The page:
Monthly Archives: June 2016

A disappearing city

Every third house stood empty.  The crumbling market square boasted only a handful of people selling their wares.  A filmy gauze of sadness, like the heat haze, draped around the  Roma mahala as a constant reminder that more goodbyes were coming.

Last year, I wrote about the town of Lom in northern Bulgaria—an area where the very first Roma church in Bulgaria began around 1908.  Even in a year and a half, I noticed a dramatic change as to how many people have left to seek jobs in Germany.

“There are no jobs. And even if you have a job it would only pay you 200 euros a month.”

This was the constant refrain heard in the mahala as some  discuss their imminent plans to leave for Germany, and others pray that they can stay.   These are people whose parents have grown up here as well as themselves.  Familial and relational structures that have stood for decades are being severed by the knife of survival.

One man,  fluent in English and passable in German told me he had seen a documentary claiming that 2 billion euros have come into Bulgaria from people working outside and sending money back.  He himself is planning on leaving in the next few months.

The Pentecostal church, started years ago, has been severely hit by the exodus.  Once a church of around 1000, it now has around 200-300 left in the church.  The pastor, a man who dances to Roma christian music every time he drove us  in his car,  at times seemed discouraged and burdened with the shifting demographics.  How to continue investing in a community when everyone is leaving? The pastor told us that hopelessness drives some to drugs and desperation drives others to tragic pursuits, most heartrendingly seen by the young women who line the road to Lom.

Still, new life is happening on the other end.  The Pentecostal mother church now has four baby churches in four German cities, all born out of the dispersed community of Lom.

“Some who go are not believers, but when they are in Germany, they seek out their own people, and if it is the Christians, they often convert,” one of the church leaders told me. “Some even are freed from drugs while they are there.”

This doesn’t really seem a sustainable economic long term situation for Europe, but this movement of peoples, a common theme, will certainly create new Roma churches in Western Europe. The outcome of this?  Too soon to say, but it is certainly something to watch.

IMG_2343Often in history, we can recognize that God uses the movement of peoples to do something new.

Christians are leaving Lom—but that also means Christians are arriving somewhere else. I certainly felt the sadness, but there is still more than enough joy to celebrate in Lom when the situation calls for it.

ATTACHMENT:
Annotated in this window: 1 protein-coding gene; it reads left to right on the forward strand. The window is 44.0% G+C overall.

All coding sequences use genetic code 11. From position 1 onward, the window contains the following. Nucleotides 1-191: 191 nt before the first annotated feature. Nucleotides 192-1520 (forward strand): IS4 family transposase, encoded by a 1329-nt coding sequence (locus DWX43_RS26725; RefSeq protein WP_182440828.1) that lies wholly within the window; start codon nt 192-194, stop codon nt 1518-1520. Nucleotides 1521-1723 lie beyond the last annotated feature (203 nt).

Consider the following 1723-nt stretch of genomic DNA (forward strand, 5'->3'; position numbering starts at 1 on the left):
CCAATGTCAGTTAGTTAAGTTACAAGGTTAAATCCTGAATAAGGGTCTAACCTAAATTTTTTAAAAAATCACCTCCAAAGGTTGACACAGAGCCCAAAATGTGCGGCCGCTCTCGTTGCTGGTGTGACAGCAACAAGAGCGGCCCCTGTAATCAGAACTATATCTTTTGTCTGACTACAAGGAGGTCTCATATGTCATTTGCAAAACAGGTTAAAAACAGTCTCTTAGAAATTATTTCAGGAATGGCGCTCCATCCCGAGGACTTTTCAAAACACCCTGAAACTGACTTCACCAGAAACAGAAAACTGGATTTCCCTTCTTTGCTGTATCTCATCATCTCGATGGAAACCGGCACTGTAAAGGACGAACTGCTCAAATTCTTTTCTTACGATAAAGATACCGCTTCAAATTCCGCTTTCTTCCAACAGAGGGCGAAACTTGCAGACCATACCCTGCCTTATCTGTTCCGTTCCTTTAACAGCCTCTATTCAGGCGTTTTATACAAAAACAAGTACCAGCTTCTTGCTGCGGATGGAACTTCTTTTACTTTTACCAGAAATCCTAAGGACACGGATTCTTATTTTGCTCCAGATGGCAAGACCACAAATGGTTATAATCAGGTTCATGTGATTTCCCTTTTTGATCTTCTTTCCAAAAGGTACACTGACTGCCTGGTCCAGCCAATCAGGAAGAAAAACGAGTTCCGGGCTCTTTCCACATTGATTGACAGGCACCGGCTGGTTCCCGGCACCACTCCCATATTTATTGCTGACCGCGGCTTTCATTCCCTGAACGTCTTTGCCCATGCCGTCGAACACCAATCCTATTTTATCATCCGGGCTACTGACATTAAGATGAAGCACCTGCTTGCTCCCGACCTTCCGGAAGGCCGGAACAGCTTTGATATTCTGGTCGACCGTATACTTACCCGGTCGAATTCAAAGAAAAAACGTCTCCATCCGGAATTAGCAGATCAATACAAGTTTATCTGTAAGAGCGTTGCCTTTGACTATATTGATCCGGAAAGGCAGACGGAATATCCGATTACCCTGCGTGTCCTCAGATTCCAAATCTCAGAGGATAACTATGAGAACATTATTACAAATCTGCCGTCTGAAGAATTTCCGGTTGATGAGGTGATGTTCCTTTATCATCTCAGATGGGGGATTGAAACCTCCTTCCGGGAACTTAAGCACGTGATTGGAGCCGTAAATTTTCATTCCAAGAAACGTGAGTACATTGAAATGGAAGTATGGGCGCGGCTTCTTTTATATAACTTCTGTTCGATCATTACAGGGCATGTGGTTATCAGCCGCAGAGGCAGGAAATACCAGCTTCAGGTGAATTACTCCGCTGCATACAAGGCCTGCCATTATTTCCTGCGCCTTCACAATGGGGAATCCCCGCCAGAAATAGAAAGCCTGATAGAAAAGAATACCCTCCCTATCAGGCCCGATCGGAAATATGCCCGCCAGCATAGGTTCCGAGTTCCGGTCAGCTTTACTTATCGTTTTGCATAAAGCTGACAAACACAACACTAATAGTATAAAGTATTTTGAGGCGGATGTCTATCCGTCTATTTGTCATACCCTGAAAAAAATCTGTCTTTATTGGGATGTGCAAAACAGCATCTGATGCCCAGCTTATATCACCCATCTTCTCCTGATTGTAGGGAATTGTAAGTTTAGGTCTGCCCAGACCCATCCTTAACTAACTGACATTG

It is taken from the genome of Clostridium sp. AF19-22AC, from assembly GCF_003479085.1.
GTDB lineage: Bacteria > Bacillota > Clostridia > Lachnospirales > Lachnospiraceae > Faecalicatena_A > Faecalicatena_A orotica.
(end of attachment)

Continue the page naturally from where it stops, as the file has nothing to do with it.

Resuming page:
The Narrative Prayer

I wrote recently about the beginning of a weekly prayer service in the Little Darda Church. This is not a mass revival meeting where I can report hundreds coming, healings, and radical transformations. This is more a small, mustard seed type event, where visible growth is visible when you squint your eyes.    One by one, people have found their voices in prayer. That first prayer is always short, exploding out of the person in quick, succinct sentences of both need and thanks.

“I felt ashamed today when I prayed, “ a woman said to me the first day she prayed out loud.

Yes, praying in community forces vulnerability, but vulnerability is key to building deeper community—and encouraging trust, support, and care one for another.

Some have taken their newfound voice to pray during church on Sunday. “Thank you Lord, for untying our lips,” one person prayed.

Others pray in what I have newly dubbed as the ‘narrative prayer.’   When it first began happening, I’ll admit I was confused. A grandmother began talking about her life and then declaring her belief that Jesus was stronger than those people who were putting curses on her. I opened my eyes because I wasn’t sure if she was talking and praying, so she continued her narrative while looking animatedly at me. So I began nodding and ‘hmmming’ along with her as if I was in conversation, only to be startled when she uttered an emphatic AMEN. “Amen,” everyone else repeated, their eyes still closed.

“Oh, she was praying after all, ” I thought.

But last week, as a woman’s prayer narrated a past suicide attempt and other events before she met God, I began to realize there was something very “Psalmesque” about this style of praying. To remember past life events and to recognize where God enters the stories as an reorientation toward the future— isn’t that exactly what many of the Psalmists do?

These things I remember,
    as I pour out my soul:
how I went with the throng,
    and led them in procession to the house of God,
with glad shouts and songs of thanksgiving,
    a multitude keeping festival.
Why are you cast down, O my soul,
    and why are you disquieted within me?
Hope in God; for I shall again praise him,
    my help and my God. Psalm 42


To listen intently to an individual story is to honor the storyteller as a unique and valuable created being.  To listen to a story through the medium of prayer in the presence of God and community is to recognize God’s intimate involvement with that person’s story—and helps point the person and the community toward future faith in God.

In other words, it is kind of like saying:  “Here is what has happened to me, but here’s where God was and is. And now I praise God for what he has done for me.”

I think I might just try it.